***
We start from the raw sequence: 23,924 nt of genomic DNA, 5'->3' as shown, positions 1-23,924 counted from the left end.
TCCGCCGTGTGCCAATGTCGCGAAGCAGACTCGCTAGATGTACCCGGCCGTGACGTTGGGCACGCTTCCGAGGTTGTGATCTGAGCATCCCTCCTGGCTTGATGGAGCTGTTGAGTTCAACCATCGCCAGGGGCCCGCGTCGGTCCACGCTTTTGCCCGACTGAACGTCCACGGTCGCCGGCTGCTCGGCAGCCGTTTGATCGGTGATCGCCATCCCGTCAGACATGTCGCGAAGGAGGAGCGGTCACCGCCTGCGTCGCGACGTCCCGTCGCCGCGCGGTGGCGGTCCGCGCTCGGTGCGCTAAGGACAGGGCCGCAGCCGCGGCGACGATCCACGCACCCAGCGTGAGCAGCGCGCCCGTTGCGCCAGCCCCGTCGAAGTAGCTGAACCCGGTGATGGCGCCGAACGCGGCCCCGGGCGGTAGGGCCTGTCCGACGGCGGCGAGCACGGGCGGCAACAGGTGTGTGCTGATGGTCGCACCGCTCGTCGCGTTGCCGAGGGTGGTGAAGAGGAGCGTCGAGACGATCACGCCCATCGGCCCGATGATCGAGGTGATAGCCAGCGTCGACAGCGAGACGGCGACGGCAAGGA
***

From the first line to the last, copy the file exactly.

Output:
We start from the raw sequence: 23,924 nt of genomic DNA, 5'->3' as shown, positions 1-23,924 counted from the left end.
TCCGCCGTGTGCCAATGTCGCGAAGCAGACTCGCTAGATGTACCCGGCCGTGACGTTGGGCACGCTTCCGAGGTTGTGATCTGAGCATCCCTCCTGGCTTGATGGAGCTGTTGAGTTCAACCATCGCCAGGGGCCCGCGTCGGTCCACGCTTTTGCCCGACTGAACGTCCACGGTCGCCGGCTGCTCGGCAGCCGTTTGATCGGTGATCGCCATCCCGTCAGACATGTCGCGAAGGAGGAGCGGTCACCGCCTGCGTCGCGACGTCCCGTCGCCGCGCGGTGGCGGTCCGCGCTCGGTGCGCTAAGGACAGGGCCGCAGCCGCGGCGACGATCCACGCACCCAGCGTGAGCAGCGCGCCCGTTGCGCCAGCCCCGTCGAAGTAGCTGAACCCGGTGATGGCGCCGAACGCGGCCCCGGGCGGTAGGGCCTGTCCGACGGCGGCGAGCACGGGCGGCAACAGGTGTGTGCTGATGGTCGCACCGCTCGTCGCGTTGCCGAGGGTGGTGAAGAGGAGCGTCGAGACGATCACGCCCATCGGCCCGATGATCGAGGTGATAGCCAGCGTCGACAGCGAGACGGCGACGGCAAGGA